Futures contracts such as the E-mini Dow enable just about anyone to trade or invest in the Dow Jones Industrial Average (DJIA), the most iconic stock index in the world. The Dow tracks 30 blue-chip U.S. stocks from nine sectors, ranging from industrials to health care to consumer staples.
The Dow is often considered synonymous with "the stock market," though the S&P 500 Index, which is comprised of 505 constituents, more broadly represents the U.S. equities market. Still, Dow index futures are a popular tool for getting broad-based exposure to U.S. equity or hedging such positions.
- Dow Jones futures contracts enable just about anyone to speculate on whether the broader stock market will rise or fall.
- Dow futures contracts can be traded on leverage, meaning you only need to put up a fraction of the value of the contract.
- Dow futures markets make it much simpler to short-sell the broader stock market than individual stocks.
Futures Trading Basics
A futures contract is a legally binding agreement between two parties in which they agree to buy or sell an underlying asset at a predetermined price in the future. The buyer assumes the obligation to buy and the seller to sell. And the value of the underlying asset—in this case, the Dow—will usually change in the meantime, creating the opportunity for profits or losses.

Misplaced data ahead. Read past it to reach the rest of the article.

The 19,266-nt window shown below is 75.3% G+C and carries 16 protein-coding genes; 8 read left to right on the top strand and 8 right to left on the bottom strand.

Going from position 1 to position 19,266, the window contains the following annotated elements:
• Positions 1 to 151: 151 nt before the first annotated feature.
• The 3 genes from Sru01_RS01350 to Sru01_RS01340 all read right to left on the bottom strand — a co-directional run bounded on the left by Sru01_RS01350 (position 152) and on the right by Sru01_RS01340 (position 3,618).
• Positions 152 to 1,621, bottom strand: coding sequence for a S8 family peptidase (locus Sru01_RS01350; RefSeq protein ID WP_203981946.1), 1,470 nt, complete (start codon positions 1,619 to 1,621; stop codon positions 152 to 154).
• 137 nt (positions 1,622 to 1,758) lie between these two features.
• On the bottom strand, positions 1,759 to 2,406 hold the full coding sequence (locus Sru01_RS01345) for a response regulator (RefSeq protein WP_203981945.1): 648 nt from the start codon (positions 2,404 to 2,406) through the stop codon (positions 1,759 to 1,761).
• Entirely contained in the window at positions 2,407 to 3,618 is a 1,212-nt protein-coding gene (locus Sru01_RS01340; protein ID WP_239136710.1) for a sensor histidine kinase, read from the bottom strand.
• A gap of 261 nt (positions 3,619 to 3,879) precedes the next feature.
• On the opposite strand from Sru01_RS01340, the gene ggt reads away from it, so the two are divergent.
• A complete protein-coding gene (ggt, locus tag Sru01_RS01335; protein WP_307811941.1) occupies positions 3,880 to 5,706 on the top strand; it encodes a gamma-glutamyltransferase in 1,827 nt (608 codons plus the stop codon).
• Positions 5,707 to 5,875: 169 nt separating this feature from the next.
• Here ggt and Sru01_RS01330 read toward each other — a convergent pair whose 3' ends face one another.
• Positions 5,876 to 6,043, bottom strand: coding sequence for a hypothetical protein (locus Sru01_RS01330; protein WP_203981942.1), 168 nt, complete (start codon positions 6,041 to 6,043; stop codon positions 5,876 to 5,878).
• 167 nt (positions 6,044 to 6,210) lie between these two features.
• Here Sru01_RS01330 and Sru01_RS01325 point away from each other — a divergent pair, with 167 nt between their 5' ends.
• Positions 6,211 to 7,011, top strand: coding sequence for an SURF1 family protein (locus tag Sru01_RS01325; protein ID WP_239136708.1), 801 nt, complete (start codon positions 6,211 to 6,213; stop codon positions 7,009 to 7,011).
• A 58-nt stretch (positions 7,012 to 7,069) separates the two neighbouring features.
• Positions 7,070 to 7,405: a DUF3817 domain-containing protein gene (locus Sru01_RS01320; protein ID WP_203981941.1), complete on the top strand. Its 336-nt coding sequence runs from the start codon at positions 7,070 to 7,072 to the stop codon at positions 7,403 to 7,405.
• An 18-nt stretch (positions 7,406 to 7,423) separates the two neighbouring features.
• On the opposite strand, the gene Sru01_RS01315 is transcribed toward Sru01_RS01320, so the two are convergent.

Some commodity futures contracts still require actual physical delivery of the underlying product in question, such as bushels of corn, but that is not the case with Dow and other financial market futures, which were created to allow traders to easily hedge risk and speculate for profit. They can be settled for cash.
Trading the Dow With Futures Contracts
Put simply, DJIA futures contracts enable traders and investors to bet on the direction in which they believe the index, representing the broader market, will move. That simplicity, the high trading volumes, and the leverage available have made Dow futures a popular way to trade the overall U.S. stock market. About 200,000 E-mini Dow contracts change hands every day.
There are now two Dow futures contract sizes available, both of which trade on the Chicago Board of Trade (CBOT) and Chicago Mercantile Exchange (CME). The E-mini, or mini-Dow, contract, as noted above, represents $5 per tick on the DJIA. The Micro E-mini is one-tenth the size of the E-mini, and represents 50 cents per point with a margin requirement of about $800, as of January 2022.
In addition to the front month, Dow futures are listed quarterly, with expirations in March, June, September, and December. These contracts are cash-settled, meaning that delivery is made in the equivalent value of the index rather than in the stocks that make up the index itself.
Unlike the stock market, financial futures trade six days a week, Sunday through Friday, and nearly around the clock.
- During regular U.S. stock market trading hours, the DJIA futures contract price very closely tracks the index value.
- When the U.S. stock markets are closed, these index futures may continue to trade in after-hours sessions. These prices, which continue even while the underlying component stocks are closed, can be influenced by economic data releases or monetary policy decisions in other countries or geopolitical events.
- Dow trading hours include: 8:30 a.m.—3:00 p.m.; trading halt from 3:15 p.m.—3:30 p.m.; CME Globex Trading resumes 3:30 p.m.–4:15 p.m.; Trading resumes on CME Globex 5:00 p.m.–8:30 a.m.